Playing offence is just as entertaining once you let your creative juices flow. I’ve seen all sorts of ridiculous passes and clever runs, and been surprised by the range of passes and runs more often than not. There are restrictions in play that mean the ball-carrier can’t pass backwards or move at all if they want to pass the ball again (adding a necessary element of structure to aid defensive efforts), but the most interesting plays often utilise a criss-crossing pattern of deceptive dummy runs and several quick lobs before hitting a route that’s avoided being telegraphed.
When your own plan comes together it’s a beautiful, beautiful thing.
Frozen Endzone is compelling to play even in its current early phase then, and when you manage to find a live opponent (entering turns in real-time) it has the type of hook that keeps you wanting to manoeuvre your robots and try new playbook patterns until late at night. The synchronous turn-based design also makes it convenient for short bursts, and as play can be suspended and picked up at any stage via email notifications, it's the sort of game you can stretch out for days at a time, dipping into each match and playing a handful of turns whenever you get five minutes' spare. For those of you with limited time to delve into the strategic side of PC gaming, Endzone is the sort of quick fix that I could see easily taking its place alongside something like Blizzard's Hearthstone.
With the basic gameplay refined and polished in its current form then, does £18.99 on Steam's Early Access service represent good value? I’d say the answer is a positive yes if you’re interested in online multiplayer, but maybe wait a few months if you’re looking for something similar to Frozen Synapse’s story-driven campaign. At the moment you’re getting a game with fully functional online gameplay, email notifications, leaderboards, chat, limited squad customisation and a basic arena editor, along with offline skirmish battles against a series of increasingly difficult AI opponents. The singleplayer story-driven content - which Mode 7 are promising will take the form of a lengthy rags-to-riches tale of a sports franchise - is likely to be patched in before their projected release date at the end of 2014.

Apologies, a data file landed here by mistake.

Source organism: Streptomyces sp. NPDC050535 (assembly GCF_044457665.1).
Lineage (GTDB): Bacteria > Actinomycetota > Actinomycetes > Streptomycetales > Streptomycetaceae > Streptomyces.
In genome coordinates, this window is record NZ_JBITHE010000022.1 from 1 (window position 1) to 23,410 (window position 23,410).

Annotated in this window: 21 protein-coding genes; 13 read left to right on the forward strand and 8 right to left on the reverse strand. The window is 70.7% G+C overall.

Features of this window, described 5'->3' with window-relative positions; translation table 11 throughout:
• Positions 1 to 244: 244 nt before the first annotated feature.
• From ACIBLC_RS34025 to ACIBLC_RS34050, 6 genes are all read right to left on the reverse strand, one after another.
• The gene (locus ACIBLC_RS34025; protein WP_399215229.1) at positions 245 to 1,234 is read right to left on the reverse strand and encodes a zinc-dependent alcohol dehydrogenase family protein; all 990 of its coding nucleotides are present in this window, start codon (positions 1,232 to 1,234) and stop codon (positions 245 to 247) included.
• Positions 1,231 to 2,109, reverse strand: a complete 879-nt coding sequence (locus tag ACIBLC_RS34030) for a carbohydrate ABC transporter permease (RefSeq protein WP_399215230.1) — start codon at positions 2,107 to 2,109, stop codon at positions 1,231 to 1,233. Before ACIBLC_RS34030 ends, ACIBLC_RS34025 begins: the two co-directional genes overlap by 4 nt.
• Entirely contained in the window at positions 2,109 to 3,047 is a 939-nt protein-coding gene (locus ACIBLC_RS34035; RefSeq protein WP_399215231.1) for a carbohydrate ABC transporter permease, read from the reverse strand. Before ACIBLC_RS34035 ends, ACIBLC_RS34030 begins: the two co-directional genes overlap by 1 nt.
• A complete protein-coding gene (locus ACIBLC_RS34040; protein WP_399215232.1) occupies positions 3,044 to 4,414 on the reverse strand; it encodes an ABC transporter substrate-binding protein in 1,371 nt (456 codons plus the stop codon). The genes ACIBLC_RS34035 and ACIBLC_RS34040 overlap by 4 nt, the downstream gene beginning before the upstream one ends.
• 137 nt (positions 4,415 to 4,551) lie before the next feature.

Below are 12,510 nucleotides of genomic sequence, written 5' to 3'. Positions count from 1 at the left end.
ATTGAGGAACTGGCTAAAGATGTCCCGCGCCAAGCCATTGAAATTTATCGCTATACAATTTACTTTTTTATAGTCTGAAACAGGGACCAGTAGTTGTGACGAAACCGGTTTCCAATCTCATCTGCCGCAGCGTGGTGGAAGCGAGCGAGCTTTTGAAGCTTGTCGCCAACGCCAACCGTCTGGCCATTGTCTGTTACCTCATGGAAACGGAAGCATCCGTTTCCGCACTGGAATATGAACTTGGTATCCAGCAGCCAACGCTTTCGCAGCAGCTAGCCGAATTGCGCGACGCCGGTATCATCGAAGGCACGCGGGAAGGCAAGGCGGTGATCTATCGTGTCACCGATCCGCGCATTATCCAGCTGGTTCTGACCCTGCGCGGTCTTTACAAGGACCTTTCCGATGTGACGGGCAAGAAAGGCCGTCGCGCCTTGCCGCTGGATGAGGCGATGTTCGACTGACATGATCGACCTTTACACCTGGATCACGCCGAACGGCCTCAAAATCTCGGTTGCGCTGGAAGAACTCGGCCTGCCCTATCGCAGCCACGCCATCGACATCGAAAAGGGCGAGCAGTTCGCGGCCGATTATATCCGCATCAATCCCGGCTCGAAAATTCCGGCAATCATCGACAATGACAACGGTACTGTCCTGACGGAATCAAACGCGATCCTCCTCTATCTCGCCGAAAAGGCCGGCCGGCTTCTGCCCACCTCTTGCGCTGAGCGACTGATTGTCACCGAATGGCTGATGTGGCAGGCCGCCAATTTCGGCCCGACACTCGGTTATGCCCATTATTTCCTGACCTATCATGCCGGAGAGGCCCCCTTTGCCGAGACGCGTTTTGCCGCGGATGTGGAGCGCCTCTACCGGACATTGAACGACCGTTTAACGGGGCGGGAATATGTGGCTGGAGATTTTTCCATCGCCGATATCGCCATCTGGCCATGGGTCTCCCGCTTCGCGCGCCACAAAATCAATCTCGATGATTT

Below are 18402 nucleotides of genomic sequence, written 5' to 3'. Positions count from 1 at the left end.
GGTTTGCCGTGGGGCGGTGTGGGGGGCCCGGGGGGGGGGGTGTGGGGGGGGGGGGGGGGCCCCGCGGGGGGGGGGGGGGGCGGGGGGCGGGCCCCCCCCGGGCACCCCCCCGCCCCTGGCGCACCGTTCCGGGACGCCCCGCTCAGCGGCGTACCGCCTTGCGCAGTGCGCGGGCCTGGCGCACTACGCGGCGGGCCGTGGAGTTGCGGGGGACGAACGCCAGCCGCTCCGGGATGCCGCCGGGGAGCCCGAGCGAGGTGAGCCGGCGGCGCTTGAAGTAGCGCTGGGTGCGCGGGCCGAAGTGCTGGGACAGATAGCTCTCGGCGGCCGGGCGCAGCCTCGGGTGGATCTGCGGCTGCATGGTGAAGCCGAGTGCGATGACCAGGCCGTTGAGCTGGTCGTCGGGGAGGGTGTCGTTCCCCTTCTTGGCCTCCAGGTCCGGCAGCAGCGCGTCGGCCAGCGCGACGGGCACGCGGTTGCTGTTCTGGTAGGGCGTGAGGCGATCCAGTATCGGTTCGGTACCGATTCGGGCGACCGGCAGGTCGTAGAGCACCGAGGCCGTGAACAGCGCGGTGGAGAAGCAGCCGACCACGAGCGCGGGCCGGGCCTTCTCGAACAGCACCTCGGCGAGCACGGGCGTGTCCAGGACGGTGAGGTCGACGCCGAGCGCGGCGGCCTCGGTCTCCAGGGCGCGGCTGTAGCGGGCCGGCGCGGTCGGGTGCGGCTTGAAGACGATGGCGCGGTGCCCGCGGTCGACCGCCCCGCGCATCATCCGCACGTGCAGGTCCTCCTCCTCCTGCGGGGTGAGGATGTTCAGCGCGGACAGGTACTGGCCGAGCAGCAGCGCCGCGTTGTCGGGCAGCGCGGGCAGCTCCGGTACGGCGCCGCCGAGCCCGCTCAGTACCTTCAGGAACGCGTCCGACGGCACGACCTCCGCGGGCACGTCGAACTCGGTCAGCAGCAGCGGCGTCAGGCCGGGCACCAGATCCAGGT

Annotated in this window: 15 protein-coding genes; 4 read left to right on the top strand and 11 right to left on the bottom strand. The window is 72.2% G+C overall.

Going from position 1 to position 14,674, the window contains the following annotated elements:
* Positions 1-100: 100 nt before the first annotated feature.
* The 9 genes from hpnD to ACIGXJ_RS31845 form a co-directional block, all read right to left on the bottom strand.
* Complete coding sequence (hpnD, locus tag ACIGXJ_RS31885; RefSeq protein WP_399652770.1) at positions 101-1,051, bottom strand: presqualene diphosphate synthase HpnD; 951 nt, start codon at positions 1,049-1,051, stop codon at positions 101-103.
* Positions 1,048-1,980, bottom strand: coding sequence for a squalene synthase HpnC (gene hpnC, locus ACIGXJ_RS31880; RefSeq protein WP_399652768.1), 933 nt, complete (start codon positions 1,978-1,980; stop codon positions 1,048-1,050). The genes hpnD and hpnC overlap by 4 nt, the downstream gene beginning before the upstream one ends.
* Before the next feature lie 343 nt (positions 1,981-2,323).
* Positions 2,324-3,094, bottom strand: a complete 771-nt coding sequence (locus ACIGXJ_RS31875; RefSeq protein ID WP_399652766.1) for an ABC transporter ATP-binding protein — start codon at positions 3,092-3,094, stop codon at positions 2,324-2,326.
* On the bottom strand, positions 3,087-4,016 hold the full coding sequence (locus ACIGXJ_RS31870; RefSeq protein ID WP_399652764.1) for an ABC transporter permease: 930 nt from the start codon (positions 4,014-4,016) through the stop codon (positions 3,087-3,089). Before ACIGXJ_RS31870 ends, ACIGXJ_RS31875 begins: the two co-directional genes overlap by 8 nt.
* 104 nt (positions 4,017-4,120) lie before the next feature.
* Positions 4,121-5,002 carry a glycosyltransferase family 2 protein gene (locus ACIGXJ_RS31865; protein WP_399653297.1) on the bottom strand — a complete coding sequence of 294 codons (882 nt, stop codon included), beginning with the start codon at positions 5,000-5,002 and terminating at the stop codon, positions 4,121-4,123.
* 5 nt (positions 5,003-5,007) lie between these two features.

If it's as strong as the Frozen Synapse campaign, the singleplayer content will certainly be worth waiting for, but the real heart of Frozen Endzone will likely be its multiplayer leagues and ladders, and it'll be interesting to see the direction the game takes in the run-up to a full launch. Mode 7 is definitely onto something here, and much like their previous project, this is a turn-based strategy game with few direct comparisons. Over the course of the weekend I racked up over 10 hours fiddling with routes, passes and blocks, and truth be told I can’t wait to finish this and get back to it. The Early Access floodgates will have opened, and it’s time to test a robotic Flying V.